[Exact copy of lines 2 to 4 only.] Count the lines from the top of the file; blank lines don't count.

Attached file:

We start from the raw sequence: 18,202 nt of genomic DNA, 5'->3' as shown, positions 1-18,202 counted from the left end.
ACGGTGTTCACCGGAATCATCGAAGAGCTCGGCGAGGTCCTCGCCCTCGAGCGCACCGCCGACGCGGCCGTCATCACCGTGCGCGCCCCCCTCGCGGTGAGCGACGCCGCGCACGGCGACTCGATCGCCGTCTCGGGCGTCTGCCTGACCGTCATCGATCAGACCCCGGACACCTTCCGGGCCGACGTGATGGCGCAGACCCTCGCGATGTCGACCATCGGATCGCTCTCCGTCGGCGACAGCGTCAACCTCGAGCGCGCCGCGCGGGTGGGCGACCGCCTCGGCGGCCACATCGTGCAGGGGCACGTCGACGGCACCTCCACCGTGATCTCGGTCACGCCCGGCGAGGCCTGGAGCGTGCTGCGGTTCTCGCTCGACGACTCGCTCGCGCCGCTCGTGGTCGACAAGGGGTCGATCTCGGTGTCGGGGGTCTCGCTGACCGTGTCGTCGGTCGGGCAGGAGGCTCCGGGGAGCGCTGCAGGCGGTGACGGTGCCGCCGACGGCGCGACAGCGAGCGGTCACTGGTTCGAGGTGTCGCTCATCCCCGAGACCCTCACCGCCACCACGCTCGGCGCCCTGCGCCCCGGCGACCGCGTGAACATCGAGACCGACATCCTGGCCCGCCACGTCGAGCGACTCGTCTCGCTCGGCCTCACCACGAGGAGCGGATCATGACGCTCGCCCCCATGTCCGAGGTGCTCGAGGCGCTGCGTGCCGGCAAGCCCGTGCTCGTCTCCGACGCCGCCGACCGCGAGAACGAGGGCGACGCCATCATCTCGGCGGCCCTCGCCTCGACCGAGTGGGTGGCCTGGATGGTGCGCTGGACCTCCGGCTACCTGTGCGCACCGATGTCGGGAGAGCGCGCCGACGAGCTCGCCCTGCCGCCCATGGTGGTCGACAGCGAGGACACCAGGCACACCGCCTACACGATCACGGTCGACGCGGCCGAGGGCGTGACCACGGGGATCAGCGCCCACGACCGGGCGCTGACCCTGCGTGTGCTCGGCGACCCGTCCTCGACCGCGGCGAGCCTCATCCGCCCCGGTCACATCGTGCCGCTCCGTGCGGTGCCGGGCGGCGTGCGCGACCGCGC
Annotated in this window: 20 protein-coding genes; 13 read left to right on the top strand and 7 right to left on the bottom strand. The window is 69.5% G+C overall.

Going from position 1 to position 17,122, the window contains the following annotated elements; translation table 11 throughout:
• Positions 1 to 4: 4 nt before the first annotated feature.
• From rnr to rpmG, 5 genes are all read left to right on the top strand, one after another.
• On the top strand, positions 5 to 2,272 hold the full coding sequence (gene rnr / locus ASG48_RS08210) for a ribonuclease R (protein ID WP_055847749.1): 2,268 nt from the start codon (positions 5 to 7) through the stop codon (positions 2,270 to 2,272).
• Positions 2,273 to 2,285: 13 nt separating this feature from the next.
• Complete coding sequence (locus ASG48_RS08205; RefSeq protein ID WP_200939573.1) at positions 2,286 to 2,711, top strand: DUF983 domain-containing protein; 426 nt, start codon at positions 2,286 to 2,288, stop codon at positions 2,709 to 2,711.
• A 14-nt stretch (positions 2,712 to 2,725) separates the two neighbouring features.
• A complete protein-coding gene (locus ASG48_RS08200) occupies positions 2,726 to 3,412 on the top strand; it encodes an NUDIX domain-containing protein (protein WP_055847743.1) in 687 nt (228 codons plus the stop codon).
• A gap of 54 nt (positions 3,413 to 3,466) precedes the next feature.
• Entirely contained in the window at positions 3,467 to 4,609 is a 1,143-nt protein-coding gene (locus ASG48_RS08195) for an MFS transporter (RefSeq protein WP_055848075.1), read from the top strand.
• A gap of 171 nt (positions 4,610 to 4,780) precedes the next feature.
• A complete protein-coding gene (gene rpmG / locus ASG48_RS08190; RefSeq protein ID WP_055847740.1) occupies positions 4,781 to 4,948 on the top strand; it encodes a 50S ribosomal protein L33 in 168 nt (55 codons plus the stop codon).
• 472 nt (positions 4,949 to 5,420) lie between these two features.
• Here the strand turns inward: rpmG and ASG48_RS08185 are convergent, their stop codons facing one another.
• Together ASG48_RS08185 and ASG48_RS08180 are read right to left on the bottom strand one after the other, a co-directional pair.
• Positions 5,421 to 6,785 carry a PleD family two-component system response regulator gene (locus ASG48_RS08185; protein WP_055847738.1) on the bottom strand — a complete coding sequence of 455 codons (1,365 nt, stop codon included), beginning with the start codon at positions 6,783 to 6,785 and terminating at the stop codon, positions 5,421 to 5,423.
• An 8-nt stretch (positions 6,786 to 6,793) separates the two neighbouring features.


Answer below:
ACGGTGTTCACCGGAATCATCGAAGAGCTCGGCGAGGTCCTCGCCCTCGAGCGCACCGCCGACGCGGCCGTCATCACCGTGCGCGCCCCCCTCGCGGTGAGCGACGCCGCGCACGGCGACTCGATCGCCGTCTCGGGCGTCTGCCTGACCGTCATCGATCAGACCCCGGACACCTTCCGGGCCGACGTGATGGCGCAGACCCTCGCGATGTCGACCATCGGATCGCTCTCCGTCGGCGACAGCGTCAACCTCGAGCGCGCCGCGCGGGTGGGCGACCGCCTCGGCGGCCACATCGTGCAGGGGCACGTCGACGGCACCTCCACCGTGATCTCGGTCACGCCCGGCGAGGCCTGGAGCGTGCTGCGGTTCTCGCTCGACGACTCGCTCGCGCCGCTCGTGGTCGACAAGGGGTCGATCTCGGTGTCGGGGGTCTCGCTGACCGTGTCGTCGGTCGGGCAGGAGGCTCCGGGGAGCGCTGCAGGCGGTGACGGTGCCGCCGACGGCGCGACAGCGAGCGGTCACTGGTTCGAGGTGTCGCTCATCCCCGAGACCCTCACCGCCACCACGCTCGGCGCCCTGCGCCCCGGCGACCGCGTGAACATCGAGACCGACATCCTGGCCCGCCACGTCGAGCGACTCGTCTCGCTCGGCCTCACCACGAGGAGCGGATCATGACGCTCGCCCCCATGTCCGAGGTGCTCGAGGCGCTGCGTGCCGGCAAGCCCGTGCTCGTCTCCGACGCCGCCGACCGCGAGAACGAGGGCGACGCCATCATCTCGGCGGCCCTCGCCTCGACCGAGTGGGTGGCCTGGATGGTGCGCTGGACCTCCGGCTACCTGTGCGCACCGATGTCGGGAGAGCGCGCCGACGAGCTCGCCCTGCCGCCCATGGTGGTCGACAGCGAGGACACCAGGCACACCGCCTACACGATCACGGTCGACGCGGCCGAGGGCGTGACCACGGGGATCAGCGCCCACGACCGGGCGCTGACCCTGCGTGTGCTCGGCGACCCGTCCTCGACCGCGGCGAGCCTCATCCGCCCCGGTCACATCGTGCCGCTCCGTGCGGTGCCGGGCGGCGTGCGCGACCGCGC
Annotated in this window: 20 protein-coding genes; 13 read left to right on the top strand and 7 right to left on the bottom strand. The window is 69.5% G+C overall.

Going from position 1 to position 17,122, the window contains the following annotated elements; translation table 11 throughout: